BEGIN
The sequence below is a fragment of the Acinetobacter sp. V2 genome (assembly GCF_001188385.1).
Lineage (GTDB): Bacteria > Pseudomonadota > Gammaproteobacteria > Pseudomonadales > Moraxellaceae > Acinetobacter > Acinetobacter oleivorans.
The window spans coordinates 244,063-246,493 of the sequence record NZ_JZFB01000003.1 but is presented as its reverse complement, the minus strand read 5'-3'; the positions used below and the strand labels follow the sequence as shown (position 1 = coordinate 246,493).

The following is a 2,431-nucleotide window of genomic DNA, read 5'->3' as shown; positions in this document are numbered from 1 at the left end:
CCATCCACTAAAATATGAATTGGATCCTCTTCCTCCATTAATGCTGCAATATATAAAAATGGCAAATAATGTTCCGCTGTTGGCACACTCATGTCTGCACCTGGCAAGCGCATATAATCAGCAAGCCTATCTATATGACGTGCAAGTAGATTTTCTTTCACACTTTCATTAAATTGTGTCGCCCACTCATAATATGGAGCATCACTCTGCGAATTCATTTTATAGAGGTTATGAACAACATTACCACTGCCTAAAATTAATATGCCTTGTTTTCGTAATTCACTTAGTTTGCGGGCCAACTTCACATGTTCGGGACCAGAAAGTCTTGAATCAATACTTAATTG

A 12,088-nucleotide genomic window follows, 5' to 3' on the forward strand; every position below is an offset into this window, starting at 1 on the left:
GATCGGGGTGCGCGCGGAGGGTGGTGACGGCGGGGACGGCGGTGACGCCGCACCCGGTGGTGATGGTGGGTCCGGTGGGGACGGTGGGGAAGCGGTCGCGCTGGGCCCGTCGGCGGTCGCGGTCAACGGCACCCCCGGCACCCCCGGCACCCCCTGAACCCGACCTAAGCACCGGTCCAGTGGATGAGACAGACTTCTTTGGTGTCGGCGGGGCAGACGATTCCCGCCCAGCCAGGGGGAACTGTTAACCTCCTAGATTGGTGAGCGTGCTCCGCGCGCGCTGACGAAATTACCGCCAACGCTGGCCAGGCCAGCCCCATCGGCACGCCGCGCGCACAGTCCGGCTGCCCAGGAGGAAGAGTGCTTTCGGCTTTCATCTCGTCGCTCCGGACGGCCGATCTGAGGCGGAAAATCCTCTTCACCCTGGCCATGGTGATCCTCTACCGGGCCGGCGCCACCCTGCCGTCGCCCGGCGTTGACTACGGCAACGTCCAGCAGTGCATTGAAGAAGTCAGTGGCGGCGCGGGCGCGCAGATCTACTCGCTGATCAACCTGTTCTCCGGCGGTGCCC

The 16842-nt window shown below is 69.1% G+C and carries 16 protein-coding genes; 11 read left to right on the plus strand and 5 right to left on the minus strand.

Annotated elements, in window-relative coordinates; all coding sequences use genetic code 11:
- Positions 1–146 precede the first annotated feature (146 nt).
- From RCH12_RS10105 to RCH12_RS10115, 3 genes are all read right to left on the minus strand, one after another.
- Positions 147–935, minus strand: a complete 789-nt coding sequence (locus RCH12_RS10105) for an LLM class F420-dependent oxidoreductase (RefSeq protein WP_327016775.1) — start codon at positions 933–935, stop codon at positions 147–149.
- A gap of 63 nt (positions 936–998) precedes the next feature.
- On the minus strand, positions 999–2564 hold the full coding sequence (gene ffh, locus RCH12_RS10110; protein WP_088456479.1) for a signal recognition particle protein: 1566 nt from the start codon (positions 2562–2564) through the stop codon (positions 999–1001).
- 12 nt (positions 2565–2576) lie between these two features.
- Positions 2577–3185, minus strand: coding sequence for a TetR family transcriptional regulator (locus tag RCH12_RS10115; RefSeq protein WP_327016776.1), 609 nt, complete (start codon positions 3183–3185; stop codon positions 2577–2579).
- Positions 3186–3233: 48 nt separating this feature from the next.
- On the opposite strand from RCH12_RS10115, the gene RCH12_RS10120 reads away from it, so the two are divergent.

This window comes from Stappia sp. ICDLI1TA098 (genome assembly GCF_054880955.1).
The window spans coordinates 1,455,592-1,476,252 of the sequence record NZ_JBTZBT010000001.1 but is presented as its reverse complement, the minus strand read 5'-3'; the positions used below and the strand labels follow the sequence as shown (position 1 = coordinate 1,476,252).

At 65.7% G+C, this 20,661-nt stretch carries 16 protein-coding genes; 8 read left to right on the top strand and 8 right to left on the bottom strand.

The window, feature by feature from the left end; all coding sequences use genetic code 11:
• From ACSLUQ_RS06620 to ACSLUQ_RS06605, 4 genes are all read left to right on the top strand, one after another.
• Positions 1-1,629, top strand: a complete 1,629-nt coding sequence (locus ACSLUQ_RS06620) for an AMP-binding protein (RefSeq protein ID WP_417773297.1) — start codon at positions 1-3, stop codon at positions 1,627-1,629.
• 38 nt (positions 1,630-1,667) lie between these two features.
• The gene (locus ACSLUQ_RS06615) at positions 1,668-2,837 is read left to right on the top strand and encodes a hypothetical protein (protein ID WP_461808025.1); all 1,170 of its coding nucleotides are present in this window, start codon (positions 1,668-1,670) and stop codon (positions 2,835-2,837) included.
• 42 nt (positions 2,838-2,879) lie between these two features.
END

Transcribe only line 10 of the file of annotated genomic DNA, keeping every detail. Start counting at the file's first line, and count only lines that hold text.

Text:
- Positions 1–146 precede the first annotated feature (146 nt).